NPR logo Downgrade: How State Credit Ratings Could Impact The 2016 Race

Downgrade: How State Credit Ratings Could Impact The 2016 Race

New Jersey Governor Chris Christie and possible Republican presidential candidate speaks during the Rick Scott's Economic Growth Summit on June 2, 2015 in Orlando, Florida. Joe Raedle/Getty Images hide caption

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Joe Raedle/Getty Images

New Jersey Governor Chris Christie and possible Republican presidential candidate speaks during the Rick Scott's Economic Growth Summit on June 2, 2015 in Orlando, Florida.

Joe Raedle/Getty Images

In the race for the GOP presidential nomination, Rick Perry is getting in Thursday, and both Jeb Bush and Bobby Jindal have announced that they have announcements to make.

All three have a statistic in their arsenal that almost no other candidate in the race can boast: while they were governors, their states received credit-rating upgrades from the major rating agencies. Those ratings are one proxy for a state's financial and economic health, and candidates often use them as talking points — or weapons — on the campaign trail.

NPR analyzed state credit ratings during the tenures of those seven governors, as well as the two Democrats who are running. Jindal, by far, oversaw the most credit upgrades during his more than seven years in office. During his tenure as Louisiana governor the three biggest credit ratings agencies upgraded the state's credit six times. At the lowest end of the spectrum, New Jersey Gov. Chris Christie had nine downgrades — three by each major agency.

Think about state credit ratings as being like a person's credit score — a measurement of credit risk. A state credit rating is a measure of how likely a state is to pay on its debts. When the rating is better, the state gets lower borrowing costs. When a rating drops, it usually means higher borrowing costs.

The three most-watched rating agencies are Moody's, Standard & Poor's, and Fitch. And those ratings are on lettered scales, ranging up to AAA down to D in the case of S&P and Fitch (and, similarly, Aaa to C for Moody's). They also come with modifiers — pluses or minuses at S&P and Fitch, or the numbers 1-3 at Moody's — so AA+ is better than AA, and Aa1 is better than Aa2, for example.

So you can consider this one rough barometer of a state's fiscal health under various governors.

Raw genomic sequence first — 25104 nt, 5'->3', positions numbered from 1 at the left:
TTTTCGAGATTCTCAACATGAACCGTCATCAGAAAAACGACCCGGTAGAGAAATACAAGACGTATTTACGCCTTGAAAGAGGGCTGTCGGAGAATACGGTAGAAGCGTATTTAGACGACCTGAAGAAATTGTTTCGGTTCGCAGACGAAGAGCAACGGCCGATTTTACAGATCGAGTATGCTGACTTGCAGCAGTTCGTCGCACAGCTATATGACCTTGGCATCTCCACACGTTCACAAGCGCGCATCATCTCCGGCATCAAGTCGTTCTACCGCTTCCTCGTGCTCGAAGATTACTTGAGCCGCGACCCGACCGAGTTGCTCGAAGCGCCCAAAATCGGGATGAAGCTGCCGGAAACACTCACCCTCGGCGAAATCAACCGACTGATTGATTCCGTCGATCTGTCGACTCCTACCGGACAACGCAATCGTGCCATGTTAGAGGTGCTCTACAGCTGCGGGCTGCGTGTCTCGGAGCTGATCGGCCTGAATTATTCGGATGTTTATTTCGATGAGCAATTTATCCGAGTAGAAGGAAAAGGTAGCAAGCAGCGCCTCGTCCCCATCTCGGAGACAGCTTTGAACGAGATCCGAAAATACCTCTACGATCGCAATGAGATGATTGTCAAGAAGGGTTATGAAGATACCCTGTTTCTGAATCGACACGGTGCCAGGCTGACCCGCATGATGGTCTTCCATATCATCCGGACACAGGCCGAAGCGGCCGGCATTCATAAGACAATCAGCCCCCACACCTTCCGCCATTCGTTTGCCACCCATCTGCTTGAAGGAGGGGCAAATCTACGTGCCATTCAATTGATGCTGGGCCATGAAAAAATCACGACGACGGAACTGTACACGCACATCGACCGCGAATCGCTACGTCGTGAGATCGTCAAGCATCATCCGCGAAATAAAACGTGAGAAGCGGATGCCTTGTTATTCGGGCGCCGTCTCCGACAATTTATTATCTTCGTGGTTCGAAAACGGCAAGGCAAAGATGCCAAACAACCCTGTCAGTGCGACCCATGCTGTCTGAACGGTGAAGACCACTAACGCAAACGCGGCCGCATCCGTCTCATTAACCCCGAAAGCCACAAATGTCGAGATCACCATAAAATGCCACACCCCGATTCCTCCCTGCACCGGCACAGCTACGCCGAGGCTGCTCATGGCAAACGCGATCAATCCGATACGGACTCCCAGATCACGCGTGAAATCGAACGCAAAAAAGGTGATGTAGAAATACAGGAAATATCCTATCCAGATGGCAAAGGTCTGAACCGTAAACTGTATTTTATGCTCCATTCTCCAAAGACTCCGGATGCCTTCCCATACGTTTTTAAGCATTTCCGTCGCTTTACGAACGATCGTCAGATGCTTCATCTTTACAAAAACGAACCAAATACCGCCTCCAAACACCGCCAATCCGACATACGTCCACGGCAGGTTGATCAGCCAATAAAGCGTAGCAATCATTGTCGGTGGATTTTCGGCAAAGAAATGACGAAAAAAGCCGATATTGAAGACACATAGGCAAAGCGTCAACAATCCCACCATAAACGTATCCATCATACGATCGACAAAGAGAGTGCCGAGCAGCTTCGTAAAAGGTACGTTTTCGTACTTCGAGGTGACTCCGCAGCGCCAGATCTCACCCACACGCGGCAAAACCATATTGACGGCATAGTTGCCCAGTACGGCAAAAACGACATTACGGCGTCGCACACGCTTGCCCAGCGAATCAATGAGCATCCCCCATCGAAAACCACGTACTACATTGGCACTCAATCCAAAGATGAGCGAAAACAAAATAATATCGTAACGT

Of course, there are a lot of caveats with this sort of count — some governors, like Perry, served especially long terms, meaning they had more time to accrue more ratings changes. And just because a governor hasn't had any change isn't a bad thing — after all, Maryland had top marks at all three agencies throughout O'Malley's tenure. So you can say Jindal has the most upgrades, but declaring "best record" is trickier.

Credit ratings have already become a 2016 talking point — Democrats have already run an ad this year mocking Christie's many downgrades.

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So what does this tell you about a governor? Can you pin all of the blame on Christie for his state's fiscal problems? Absolutely not, one expert said.

"The credit-rating agencies are taking a fairly long-term view," says Don Boyd, director of fiscal studies at the Rockefeller Institute, a public policy think tank at the University at Albany, State University of New York. Because they're assessing the state's ability to pay its long-term debt, which can come due decades in the future, the agencies can't be so short-sighted as to focus solely on the current governor, who might be out in a year or two.

Moreover, Boyd adds, governors don't have a lot of control over their state's economy — they can try to nudge job creation, but if a state relies on oil production and oil prices plummet and jobs disappear, a governor can't really stop that.

The economy is one of four main things agencies focus on when they decide on state ratings, Boyd says. The other three are long-term liabilities, the government's budgetary performance, and how well the state is managed. (Roughly speaking, is the government getting stuff done?) The governor does have some influence on those things — on the last two, an arguably heavy influence.

And sometimes, a governor's specific decisions do come into play in a state's credit ratings. When it downgraded New Jersey last year, for example, S&P specifically faulted Christie for failing to keep his promise to pay $2.5 billion extra toward the state's pension fund. Christie inherited a huge budget shortfall, it's true, but S&P in this case faulted him for not doing more about it.

As 2016 approaches, doubtlessly the GOP candidates will be touting their fiscal bona fides as they try to take charge of the U.S. at a time when debt stands at 74 percent of GDP. That grew steeply in recent years, in large part, because of the government's responses to the financial crisis.

Governors usually run on their executive experience when they're running for the presidency. And maybe it works — five of the last six presidents have been governors. But that experience can alternately be a blessing or a curse: the eight current and former senators running for the presidency simply don't have these sorts of numbers to tout — or run away from — as they campaign.